Apocalypse Explained (Tansley) n. 842

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842. As faith and works have been treated of above, I propose to draw the following conclusion from them - that love, life, and works make one with every man, because whether we say love, or life, or works, it is the same. That love constitutes the life of a man, and that his life is according to the quality of his love - not only the life of the mind, but also at the same time the life of the body - was shown above. And since what a man loves this he also wills with the mind and does with the body, it follows that love and deeds or works make one.

That works proceed from a man's life both internal and external, and that they are the activities of the sphere of affections and thoughts therefrom, by which he is encompassed; and that no communication of the life and love of a man is possible, unless the encompassing sphere of his life becomes active by doing, might be shown by many things. Therefore such as is the life, or the love, or such as are the works, with man, such also are all the things that form that sphere; consequently such also is the faith. Therefore, if the works are evil, it follows that there is no faith of truth, but only a faith of falsity; for evil and falsity cohere, but not evil and truth. If, however, the works are good, it follows that there is a faith of truth, for good and truth mutually love each other and are conjoined. If, on the other hand, a man's works appear to be good in outward form, although he is inwardly evil, it follows that his is a faith of falsity, howsoever he may speak truth with his lips; but the truth spoken is contaminated with evil from the interior. Hence his deeds are according to the Lord's description of them:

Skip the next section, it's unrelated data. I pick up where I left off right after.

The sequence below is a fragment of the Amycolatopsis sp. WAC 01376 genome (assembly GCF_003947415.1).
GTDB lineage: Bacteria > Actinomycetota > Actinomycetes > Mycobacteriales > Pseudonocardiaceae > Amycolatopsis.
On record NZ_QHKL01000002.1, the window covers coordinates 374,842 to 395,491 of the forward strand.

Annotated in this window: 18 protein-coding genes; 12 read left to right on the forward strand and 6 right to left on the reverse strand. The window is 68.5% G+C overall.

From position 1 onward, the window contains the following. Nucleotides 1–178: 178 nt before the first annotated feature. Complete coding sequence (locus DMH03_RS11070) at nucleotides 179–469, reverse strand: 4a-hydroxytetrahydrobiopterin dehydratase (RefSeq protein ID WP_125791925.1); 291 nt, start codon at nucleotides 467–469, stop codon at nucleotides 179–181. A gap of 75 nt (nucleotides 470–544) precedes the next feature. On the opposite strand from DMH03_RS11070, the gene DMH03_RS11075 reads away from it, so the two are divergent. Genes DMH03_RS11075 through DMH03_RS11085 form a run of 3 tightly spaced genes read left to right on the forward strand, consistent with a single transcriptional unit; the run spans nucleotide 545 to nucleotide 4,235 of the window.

As the cup and platter made clean on the outside, but within are full of extortion and excess. And they are like whitened sepulchres which appear beautiful without, but inwardly are full of bones of the dead and of all uncleanness (Matt. xxiii. 25, 27, 28).

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